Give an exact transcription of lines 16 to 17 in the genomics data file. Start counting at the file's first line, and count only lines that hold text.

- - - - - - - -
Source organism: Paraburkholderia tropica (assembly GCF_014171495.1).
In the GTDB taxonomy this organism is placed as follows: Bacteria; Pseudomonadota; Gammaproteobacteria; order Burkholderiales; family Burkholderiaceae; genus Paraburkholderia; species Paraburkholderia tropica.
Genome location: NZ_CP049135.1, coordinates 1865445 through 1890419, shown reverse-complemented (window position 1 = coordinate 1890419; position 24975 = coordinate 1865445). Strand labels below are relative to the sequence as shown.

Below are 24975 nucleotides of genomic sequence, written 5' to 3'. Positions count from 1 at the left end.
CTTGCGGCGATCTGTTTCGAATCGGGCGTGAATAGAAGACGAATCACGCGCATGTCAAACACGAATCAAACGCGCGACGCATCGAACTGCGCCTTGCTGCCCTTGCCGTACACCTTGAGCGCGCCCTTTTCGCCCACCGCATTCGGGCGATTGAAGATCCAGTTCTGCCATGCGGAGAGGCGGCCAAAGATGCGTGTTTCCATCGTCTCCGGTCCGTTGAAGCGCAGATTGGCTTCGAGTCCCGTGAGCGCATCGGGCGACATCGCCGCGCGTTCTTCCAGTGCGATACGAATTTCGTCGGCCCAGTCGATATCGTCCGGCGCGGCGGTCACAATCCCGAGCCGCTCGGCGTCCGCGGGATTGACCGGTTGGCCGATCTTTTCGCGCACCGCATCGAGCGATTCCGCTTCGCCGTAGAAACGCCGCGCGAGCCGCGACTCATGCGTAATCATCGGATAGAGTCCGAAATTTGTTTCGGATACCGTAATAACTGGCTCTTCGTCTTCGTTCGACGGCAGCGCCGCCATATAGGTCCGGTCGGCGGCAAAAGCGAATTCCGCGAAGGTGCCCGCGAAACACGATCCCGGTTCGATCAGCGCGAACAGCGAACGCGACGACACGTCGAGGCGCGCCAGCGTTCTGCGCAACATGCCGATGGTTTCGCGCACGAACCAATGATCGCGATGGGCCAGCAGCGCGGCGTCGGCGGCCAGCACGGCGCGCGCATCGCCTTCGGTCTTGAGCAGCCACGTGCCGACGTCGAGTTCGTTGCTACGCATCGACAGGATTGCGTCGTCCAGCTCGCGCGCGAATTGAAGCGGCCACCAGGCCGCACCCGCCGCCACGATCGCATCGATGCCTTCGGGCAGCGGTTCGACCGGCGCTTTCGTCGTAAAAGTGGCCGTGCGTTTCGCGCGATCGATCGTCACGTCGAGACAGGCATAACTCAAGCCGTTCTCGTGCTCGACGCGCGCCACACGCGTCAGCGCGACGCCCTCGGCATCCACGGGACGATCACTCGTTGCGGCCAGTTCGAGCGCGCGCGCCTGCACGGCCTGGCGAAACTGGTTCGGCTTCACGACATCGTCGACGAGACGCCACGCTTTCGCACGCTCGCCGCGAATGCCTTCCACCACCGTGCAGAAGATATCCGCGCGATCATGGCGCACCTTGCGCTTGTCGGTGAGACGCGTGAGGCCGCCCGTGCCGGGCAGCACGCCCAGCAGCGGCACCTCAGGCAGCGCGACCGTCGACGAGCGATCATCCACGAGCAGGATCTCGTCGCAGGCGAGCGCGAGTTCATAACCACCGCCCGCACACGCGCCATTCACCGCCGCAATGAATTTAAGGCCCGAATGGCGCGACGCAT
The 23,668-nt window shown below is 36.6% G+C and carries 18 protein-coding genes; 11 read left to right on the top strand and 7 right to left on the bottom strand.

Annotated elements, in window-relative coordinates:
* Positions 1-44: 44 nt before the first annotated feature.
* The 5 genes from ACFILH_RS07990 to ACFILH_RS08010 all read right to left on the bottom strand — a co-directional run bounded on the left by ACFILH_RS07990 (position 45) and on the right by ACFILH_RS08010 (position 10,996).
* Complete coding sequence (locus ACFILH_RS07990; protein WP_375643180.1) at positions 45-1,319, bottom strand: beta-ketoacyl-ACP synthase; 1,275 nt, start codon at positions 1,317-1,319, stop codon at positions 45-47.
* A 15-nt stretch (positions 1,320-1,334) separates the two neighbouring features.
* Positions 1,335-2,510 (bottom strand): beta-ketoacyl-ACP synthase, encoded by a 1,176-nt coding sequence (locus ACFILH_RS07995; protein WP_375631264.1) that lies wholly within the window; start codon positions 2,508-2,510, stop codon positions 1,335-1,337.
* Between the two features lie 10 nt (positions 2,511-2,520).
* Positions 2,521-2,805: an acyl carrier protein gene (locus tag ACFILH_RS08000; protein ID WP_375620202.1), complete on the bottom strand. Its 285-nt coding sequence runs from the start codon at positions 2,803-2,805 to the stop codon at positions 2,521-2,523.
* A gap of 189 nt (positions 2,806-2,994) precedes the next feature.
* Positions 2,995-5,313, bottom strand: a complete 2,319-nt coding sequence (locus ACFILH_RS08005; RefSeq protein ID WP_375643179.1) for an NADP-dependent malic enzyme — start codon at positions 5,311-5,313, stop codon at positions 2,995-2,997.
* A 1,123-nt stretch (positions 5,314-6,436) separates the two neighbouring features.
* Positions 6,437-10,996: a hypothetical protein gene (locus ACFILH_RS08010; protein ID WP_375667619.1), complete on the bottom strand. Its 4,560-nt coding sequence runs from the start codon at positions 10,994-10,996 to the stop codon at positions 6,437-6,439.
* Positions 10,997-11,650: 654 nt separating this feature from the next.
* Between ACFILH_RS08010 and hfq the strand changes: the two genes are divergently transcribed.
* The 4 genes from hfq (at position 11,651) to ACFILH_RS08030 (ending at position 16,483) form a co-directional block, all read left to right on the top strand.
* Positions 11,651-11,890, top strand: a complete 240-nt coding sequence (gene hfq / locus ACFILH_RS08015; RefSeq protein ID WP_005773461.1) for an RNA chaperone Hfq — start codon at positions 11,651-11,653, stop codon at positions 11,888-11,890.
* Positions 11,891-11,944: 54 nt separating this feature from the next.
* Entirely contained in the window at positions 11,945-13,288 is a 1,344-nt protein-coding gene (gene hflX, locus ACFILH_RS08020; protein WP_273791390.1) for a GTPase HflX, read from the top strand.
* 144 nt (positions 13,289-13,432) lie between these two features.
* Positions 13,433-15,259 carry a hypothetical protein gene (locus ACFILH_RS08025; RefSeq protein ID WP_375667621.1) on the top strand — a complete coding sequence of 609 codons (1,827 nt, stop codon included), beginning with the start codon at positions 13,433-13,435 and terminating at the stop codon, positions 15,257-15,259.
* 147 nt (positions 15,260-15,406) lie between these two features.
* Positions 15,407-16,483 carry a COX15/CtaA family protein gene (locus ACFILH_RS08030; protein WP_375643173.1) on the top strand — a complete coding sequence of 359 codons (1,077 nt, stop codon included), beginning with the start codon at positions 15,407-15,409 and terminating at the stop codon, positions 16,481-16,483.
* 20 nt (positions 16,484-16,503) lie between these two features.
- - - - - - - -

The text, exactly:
* Positions 2,995-5,313, bottom strand: a complete 2,319-nt coding sequence (locus ACFILH_RS08005; RefSeq protein ID WP_375643179.1) for an NADP-dependent malic enzyme — start codon at positions 5,311-5,313, stop codon at positions 2,995-2,997.
* A 1,123-nt stretch (positions 5,314-6,436) separates the two neighbouring features.